Senior Honors Projects, 2010-2019

Creative Commons License

Creative Commons License
This work is licensed under a Creative Commons Attribution-Noncommercial-No Derivative Works 4.0 License.

Date of Graduation

Fall 2012

Document Type


Degree Name

Bachelor of Science (BS)


Department of Biology


Susan R. Halsell

Alexandra Bannigan

Kimberly Slekar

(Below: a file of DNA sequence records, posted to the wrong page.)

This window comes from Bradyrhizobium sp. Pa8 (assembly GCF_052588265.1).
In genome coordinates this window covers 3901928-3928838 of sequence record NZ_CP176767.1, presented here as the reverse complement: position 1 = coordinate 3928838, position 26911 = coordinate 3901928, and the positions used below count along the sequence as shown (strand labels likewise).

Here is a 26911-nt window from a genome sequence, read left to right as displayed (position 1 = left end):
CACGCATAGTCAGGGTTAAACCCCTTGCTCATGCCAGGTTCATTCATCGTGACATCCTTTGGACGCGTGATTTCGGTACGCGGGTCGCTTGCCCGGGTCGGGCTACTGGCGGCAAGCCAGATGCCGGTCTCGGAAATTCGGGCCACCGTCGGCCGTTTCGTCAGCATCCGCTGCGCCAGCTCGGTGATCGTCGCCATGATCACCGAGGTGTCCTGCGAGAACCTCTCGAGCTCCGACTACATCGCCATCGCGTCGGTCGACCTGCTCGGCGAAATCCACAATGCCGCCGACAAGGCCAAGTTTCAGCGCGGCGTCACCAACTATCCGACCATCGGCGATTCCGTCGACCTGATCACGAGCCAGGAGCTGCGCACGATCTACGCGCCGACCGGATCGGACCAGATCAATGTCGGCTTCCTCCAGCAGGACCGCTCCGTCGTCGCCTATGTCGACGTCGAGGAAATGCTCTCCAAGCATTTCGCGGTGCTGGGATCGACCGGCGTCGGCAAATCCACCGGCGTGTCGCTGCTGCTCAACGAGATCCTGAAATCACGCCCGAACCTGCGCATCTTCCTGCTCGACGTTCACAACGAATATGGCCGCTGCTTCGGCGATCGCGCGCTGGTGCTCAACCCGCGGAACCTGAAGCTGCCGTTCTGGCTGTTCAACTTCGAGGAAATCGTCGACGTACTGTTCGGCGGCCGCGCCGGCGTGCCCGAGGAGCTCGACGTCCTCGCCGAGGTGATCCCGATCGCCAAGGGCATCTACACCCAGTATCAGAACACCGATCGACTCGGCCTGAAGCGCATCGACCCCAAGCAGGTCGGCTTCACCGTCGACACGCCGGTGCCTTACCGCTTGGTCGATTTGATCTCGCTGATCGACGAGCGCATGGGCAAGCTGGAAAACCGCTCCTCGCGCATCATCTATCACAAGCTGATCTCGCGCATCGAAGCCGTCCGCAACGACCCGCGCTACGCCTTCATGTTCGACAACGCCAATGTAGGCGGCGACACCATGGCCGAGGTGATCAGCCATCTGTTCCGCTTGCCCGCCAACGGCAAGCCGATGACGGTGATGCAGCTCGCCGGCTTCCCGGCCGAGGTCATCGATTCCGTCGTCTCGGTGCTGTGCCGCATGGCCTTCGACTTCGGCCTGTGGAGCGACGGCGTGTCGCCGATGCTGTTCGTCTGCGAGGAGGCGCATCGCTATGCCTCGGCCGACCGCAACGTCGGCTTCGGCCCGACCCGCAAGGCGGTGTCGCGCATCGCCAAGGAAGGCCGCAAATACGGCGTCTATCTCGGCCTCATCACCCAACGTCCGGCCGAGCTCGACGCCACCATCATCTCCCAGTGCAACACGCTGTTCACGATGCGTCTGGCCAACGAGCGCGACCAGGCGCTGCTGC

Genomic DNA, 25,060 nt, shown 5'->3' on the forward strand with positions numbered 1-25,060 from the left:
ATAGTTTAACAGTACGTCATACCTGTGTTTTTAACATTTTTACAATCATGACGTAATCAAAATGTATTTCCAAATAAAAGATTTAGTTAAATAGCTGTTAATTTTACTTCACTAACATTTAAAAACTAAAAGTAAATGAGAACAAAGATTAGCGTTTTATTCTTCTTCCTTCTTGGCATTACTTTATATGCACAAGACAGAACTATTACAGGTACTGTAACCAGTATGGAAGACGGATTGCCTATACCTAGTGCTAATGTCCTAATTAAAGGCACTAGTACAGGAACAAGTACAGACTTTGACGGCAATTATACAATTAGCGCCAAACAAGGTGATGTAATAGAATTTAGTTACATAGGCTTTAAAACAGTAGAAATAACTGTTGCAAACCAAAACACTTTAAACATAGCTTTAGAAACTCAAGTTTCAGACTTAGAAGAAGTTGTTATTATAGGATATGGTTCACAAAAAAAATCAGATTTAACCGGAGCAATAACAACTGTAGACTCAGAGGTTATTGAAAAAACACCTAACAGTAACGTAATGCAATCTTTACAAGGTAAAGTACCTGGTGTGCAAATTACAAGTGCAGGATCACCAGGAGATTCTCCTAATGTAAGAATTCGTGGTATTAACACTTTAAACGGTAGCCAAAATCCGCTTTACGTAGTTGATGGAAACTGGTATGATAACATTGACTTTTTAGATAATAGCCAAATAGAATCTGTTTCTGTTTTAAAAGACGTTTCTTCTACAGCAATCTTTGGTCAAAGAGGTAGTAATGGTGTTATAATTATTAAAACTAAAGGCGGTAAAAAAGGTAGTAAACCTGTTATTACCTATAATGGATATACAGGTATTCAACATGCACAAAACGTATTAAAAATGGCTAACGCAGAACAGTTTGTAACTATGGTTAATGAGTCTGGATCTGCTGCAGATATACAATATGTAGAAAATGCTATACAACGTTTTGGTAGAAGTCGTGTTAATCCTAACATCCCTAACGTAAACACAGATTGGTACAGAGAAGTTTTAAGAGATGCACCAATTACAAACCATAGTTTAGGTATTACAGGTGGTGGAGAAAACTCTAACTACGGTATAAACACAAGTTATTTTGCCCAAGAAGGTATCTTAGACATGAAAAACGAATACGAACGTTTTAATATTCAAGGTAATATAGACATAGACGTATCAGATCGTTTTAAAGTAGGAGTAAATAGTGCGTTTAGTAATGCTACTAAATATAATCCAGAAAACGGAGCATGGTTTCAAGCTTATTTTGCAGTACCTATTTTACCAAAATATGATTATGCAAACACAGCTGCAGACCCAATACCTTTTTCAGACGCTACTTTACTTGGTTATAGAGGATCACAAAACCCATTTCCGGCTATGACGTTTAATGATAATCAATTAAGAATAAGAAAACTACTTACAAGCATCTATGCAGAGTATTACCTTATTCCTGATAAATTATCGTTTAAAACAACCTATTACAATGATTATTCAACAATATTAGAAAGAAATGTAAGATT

In the United States, three out of every 100 babies are born with a major type of birth defect. Human birth defects can be acquired during morphogenetic processes such as neurulation. A prominent morphogenetic process in the Drosophila model system is head involution. During head involution, embryonic epidermis moves anterior ward and simultaneously mouth structures move inward through a series of tucking, folding and migrations. These complex intracellular and intercellular shape changes are driven by RhoA signal transduction and may act on the actomyosin cytoskeleton. RhoA signal transduction is highly conserved, therefore Drosophila melanogaster is an effective model organism to study. Drosophila RhoA mutant alleles are embryonic lethal, failing in head involution; the resulting embryos lack cuticle at the anterior dorsal region and exhibit a “hole in the head” phenotype. I have studied the effect of RhoA on head involution in living Drosophila embryos by expression of an actin-binding Green Fluorescent Protein (GFP)-moesin fusion protein (SGMCA) followed by time-lapse confocal microscopy. First, wild type embryos were analyzed to determine the features of wild type head involution. Next, two null RhoA alleles, RhoAE3.10 and RhoAJ3.8 were analyzed. Homozygous RhoA embryos were derived from a RhoA/CyO, twi-GFP; SGMCA stock. The presence of the twi-GFP insert on the CyO balancer results in a characteristic high expression of GFP. Since homozygous RhoA embryos lack the CyO balancer, they do not express twi-GFP. Thus RhoA homozygotes can be unambiguously identified. Analysis of the time-lapse videos revealed that head involution dorsal ridge formation in RhoA mutants appears grossly normal. On the other hand the procephalon and clypeolabrum fail to drop and retract caudally as the dorsal fold moves anteriorward. The movement of the dorsal fold continues on the ventral side but is impeded by the dorsal side. Thus, the dorsal anterior side of the embryo is not encapsulated by cuticle secreting epidermis. This is consistent with the “hole in the head” phenotype observed in the embryonic cuticle.



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